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-Joe Leone 

How to Avoid Bad-Mouthing Your Ex

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After a divorce or break-up, you are going to be angry. When people are angry, they often want to express their negative emotions, but that is not always a great idea. In fact, giving in to the temptation to bad-mouth your ex will probably work against you, and, what’s worse, against your children.

Therapist Ashley Davis Bush advises that you strive to remember that your children are one-half your ex, which means negative talk about him or her is negative talk about them. Whether or not it is immediately apparent, they are genetically predisposed to be like the person you firmly dislike, so they can be directly hurt by the things you say.

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Another, less easy to digest piece of advice is to remember that you once loved, or at least thought you loved, this person. Have respect for the time in your life when things were different, and try to learn to accept and respect the choices you made in the past. Saying negative things about that individual will only make you internalize the idea that your time with him or her was a mistake.

Avoiding derogatory talk about the other person may be fairly easy at first, but what happens when they start saying bad things about you? Resisting the urge to retaliate or defend oneself is extremely difficult and often goes against human nature. However, the other person’s behavior should not influence your own when it comes to what’s best for your kids. Their inability to control themselves means they are hurting, and while you may not be able to lend a helping hand or an understanding ear, you can at least be the bigger person and give your kids an opportunity to talk about what they hear without having to also hear your rebuttal.

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One way to approach this is to stop thinking of that person as your “ex” and instead think of him or her as your child’s other parent. This will reinforce the responsible role both of you should be playing in your child’s life and take the emphasis away from your relationship that went sour. Use the time you interact with your ex to create positive experiences that teach them how to get along with others, and if that’s not possible because of your ex or because you are simply too upset, then re-focus your energy on doing something fun with your children instead of dwelling on the insult and anger you feel.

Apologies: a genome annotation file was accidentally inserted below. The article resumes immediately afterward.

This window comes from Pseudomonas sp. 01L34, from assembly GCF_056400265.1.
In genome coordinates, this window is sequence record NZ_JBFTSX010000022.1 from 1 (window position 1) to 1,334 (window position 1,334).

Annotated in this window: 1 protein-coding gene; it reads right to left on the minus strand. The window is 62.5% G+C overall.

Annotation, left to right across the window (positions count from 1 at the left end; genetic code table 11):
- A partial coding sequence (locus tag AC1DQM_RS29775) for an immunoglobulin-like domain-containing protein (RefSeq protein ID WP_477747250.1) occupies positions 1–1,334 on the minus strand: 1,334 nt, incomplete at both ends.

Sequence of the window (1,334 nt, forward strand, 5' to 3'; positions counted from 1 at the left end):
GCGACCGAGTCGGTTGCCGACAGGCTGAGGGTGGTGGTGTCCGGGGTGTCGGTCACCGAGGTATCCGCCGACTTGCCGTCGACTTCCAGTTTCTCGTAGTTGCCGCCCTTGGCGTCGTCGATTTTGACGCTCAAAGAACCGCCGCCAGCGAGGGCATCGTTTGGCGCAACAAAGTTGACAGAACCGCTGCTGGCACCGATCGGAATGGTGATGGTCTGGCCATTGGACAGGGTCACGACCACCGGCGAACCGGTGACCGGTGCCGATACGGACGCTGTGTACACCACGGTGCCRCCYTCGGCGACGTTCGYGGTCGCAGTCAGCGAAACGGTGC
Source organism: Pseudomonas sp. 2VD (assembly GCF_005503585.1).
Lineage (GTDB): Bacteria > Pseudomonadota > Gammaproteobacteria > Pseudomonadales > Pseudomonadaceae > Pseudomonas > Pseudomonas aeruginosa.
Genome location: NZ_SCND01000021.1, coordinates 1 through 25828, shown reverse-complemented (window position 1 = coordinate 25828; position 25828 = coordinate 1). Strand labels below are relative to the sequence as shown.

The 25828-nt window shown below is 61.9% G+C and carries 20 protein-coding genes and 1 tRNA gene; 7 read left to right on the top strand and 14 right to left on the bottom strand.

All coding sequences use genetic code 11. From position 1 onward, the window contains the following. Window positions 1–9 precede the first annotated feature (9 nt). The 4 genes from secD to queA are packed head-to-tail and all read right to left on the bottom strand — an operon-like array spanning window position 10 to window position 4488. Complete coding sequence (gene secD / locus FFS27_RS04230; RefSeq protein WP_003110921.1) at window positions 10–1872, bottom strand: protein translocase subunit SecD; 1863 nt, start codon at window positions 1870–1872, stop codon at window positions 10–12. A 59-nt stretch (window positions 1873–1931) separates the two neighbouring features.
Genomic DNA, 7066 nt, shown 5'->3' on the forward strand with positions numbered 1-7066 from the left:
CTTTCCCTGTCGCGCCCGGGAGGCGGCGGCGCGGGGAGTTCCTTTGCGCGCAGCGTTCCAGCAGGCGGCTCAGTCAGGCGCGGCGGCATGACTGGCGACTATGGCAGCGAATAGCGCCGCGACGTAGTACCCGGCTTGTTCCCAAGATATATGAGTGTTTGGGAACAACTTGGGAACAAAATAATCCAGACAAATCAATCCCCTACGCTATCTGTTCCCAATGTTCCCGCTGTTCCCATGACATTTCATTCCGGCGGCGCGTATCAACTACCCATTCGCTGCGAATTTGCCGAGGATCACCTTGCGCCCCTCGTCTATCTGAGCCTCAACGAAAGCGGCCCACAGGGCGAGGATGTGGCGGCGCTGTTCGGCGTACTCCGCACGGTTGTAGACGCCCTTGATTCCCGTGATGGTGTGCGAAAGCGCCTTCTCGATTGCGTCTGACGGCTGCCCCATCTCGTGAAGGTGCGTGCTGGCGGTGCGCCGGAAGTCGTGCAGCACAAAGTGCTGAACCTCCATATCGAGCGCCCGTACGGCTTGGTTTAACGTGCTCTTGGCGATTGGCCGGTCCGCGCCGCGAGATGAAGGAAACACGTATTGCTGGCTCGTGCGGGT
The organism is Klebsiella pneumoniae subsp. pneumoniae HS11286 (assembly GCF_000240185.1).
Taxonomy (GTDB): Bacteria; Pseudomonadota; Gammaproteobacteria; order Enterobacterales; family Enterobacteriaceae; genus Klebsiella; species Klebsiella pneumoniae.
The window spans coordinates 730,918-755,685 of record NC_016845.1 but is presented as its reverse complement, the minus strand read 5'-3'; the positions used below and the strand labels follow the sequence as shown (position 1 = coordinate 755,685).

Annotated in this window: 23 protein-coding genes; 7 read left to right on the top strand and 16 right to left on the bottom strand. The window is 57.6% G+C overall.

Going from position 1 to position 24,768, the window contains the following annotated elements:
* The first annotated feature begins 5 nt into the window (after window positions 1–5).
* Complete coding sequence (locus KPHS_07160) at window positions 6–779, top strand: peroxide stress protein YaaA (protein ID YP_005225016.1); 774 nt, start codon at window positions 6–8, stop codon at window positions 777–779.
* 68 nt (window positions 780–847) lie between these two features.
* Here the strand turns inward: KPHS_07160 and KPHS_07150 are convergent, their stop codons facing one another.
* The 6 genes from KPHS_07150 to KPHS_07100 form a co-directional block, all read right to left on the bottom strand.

Regardless of your situation and the personality of your ex, it is advisable to have a thick skin and avoid letting negativity from the other side get you down or lower your resolve. Your primary goal should be to show your child love and compassion, both for them and the situation. Bad-mouthing ultimately brings you down and can create a risk of being alienated from your child. Even if your ex is saying mean things to your child, such as, “You are not smart because your mother doesn’t push you hard enough to do well in school,” resist the urge to respond directly by saying something about him or her. Try instead to create an open environment in which your children can talk to you about the painful things they are hearing.

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Even if you do find yourself slipping and resort to saying negative things about your child’s other parent, you can stop. Ashley Davis Bush also advises creating a habit of saying, “Cancel that,” even mid-sentence, and beginning again. You can substitute negativity for more neutral words, such as, “My child’s other parent and I regularly disagree,” rather than saying something along the lines of, “My ex does things in a stupid way.” The key to not bad-mouthing your ex is keeping an eye on the future, not the past. Move forward into the future with strength and determination, not vengeance.